Made it Ma, Top of the World!
A favorite movie of mine is “White Heat” (1949) with James Cagney playing Cody Jarrett, one-time gangster and all-time mama’s boy. In the famous ending to the movie, Cody finally makes it to the “top of the world,” in this case a refinery that explodes around him in a fireball that looks something like a nuclear mushroom cloud.
America’s foreign policy leaders remind me of Cody Jarrett. They want to dominate. They want to be top dog. They want to play king-of-the-hill, like so many bully-boys, and all that matters is making it to the top.
All this came to mind as I read Tom Engelhardt’s latest article at TomDispatch.com. His article reminded me that we as Americans simply don’t like dissent, no matter how well informed, no matter how well intended. In World War I, you weren’t supposed to question a war that President Woodrow Wilson had promised Americans we wouldn’t get involved in. In the 1950s, you weren’t supposed to question virulent anti-communism; you were supposed to salute smartly and demonize all communists everywhere. Today, you’re supposed to hate Putin, distrust the Chinese, and accept fully the idea that the Pentagon is wise to wage a new Cold War that may well end much like the ending of “White Heat.”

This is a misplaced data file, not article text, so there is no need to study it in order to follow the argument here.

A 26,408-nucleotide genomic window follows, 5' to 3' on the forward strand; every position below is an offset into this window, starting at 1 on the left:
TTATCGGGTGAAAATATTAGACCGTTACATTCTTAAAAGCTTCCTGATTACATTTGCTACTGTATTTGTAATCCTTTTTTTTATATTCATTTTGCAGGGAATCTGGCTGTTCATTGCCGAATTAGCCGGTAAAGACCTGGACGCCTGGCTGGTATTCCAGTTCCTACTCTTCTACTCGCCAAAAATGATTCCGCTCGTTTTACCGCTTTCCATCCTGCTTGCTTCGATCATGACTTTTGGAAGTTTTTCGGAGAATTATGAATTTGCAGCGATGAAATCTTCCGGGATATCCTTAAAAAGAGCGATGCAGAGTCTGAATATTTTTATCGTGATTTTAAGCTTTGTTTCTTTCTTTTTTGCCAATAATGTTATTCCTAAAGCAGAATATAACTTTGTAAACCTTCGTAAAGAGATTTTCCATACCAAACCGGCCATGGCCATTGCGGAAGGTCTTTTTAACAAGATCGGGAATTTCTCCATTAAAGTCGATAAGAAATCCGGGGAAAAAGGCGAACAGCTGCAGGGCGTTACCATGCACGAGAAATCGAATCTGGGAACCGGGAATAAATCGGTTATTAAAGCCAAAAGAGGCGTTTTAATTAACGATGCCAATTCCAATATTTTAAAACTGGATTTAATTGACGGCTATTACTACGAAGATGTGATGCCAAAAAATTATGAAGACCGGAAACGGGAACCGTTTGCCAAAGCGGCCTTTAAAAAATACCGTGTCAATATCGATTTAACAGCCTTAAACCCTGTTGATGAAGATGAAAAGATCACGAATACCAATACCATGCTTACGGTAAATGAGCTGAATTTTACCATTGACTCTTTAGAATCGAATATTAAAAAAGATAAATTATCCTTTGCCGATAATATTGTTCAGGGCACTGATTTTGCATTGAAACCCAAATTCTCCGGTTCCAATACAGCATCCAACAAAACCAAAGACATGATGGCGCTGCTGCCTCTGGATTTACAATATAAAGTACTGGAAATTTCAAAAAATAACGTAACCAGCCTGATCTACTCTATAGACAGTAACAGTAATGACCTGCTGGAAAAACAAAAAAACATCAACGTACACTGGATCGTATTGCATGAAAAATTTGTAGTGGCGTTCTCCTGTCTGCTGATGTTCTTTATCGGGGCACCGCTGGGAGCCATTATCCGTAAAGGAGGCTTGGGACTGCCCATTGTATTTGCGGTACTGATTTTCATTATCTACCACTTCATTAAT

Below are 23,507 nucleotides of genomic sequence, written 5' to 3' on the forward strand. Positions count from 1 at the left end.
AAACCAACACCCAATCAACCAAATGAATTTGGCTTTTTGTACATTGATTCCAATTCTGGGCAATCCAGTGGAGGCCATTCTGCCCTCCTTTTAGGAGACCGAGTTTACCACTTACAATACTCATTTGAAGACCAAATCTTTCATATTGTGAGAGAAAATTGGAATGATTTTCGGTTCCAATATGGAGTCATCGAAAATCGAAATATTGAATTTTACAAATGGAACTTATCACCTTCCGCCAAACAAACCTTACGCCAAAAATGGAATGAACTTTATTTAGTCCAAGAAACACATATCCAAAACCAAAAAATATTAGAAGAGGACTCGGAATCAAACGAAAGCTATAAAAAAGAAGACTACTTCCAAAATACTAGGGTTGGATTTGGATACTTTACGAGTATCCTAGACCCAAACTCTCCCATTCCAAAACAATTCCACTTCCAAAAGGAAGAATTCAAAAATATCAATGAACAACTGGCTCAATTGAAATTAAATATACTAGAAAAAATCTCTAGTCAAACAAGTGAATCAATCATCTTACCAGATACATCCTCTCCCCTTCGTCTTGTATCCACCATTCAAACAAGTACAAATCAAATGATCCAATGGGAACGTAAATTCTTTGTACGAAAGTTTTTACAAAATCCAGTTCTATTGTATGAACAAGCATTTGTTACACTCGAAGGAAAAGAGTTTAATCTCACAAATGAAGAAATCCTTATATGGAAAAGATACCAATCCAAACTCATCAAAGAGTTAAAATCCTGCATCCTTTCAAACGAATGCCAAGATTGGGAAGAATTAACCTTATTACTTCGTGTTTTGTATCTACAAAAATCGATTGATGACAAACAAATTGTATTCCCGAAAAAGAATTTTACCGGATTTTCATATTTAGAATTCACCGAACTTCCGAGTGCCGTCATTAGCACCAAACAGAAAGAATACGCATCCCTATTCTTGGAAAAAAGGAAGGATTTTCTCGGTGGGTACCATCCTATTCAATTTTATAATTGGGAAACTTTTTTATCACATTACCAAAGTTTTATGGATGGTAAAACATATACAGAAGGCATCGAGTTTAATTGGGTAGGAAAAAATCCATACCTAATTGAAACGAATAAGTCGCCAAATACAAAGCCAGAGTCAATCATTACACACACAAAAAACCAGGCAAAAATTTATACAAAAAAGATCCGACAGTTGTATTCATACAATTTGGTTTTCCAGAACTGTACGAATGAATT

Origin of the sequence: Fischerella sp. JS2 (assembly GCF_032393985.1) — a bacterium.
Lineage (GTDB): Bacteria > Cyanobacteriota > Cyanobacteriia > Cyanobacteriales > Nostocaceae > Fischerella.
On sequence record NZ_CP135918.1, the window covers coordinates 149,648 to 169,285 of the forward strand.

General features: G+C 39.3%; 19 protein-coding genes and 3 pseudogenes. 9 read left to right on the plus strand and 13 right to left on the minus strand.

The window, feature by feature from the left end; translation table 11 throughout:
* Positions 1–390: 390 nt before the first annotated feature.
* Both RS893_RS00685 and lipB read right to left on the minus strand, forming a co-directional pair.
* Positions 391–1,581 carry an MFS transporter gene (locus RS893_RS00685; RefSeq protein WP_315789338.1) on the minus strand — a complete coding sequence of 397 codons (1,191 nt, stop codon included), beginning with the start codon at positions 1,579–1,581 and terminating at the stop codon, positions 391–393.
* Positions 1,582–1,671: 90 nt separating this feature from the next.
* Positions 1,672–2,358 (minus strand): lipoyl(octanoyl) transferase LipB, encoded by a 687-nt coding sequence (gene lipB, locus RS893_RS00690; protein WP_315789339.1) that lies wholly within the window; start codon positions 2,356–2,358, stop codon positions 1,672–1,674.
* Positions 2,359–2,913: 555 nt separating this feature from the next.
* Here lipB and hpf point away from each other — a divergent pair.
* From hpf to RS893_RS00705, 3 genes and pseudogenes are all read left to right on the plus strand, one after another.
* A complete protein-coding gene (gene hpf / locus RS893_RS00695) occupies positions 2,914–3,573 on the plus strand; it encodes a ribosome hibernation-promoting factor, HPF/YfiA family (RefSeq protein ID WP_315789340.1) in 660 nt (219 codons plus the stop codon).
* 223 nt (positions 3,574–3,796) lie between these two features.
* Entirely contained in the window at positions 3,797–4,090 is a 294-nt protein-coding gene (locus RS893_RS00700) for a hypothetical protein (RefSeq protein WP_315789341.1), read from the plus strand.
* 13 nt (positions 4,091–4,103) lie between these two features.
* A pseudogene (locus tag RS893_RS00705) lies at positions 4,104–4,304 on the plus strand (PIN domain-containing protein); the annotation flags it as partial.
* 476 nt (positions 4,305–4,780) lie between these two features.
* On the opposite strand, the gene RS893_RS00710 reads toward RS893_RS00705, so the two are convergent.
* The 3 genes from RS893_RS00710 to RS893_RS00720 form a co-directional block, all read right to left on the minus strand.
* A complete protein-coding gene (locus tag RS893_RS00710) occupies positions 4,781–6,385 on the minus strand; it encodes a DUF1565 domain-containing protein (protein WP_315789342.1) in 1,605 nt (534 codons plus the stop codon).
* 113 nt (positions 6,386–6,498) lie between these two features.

Engelhardt’s article salutes dissenters like I.F. “Izzy” Stone, people who are willing to challenge established narratives, to work against demonizing other peoples, to work toward mutual understanding and peace. Indeed, we need more Izzy Stones in America.
These are dangerous times. We’re supposed to go along with wars, with demonizing enemies, with high military spending. Bully-boy rhetoric and tactics are touted as the American way. Our politics is retrograde, our attitude toward the world almost childish, again in a king-of-the-hill way. (America must be king, of course.)
So I fear we may well end up like Cagney at the end of “White Heat.” Our gangster-leaders will shout: “Made it Ma, top of the world!” as the nuclear warheads explode around us.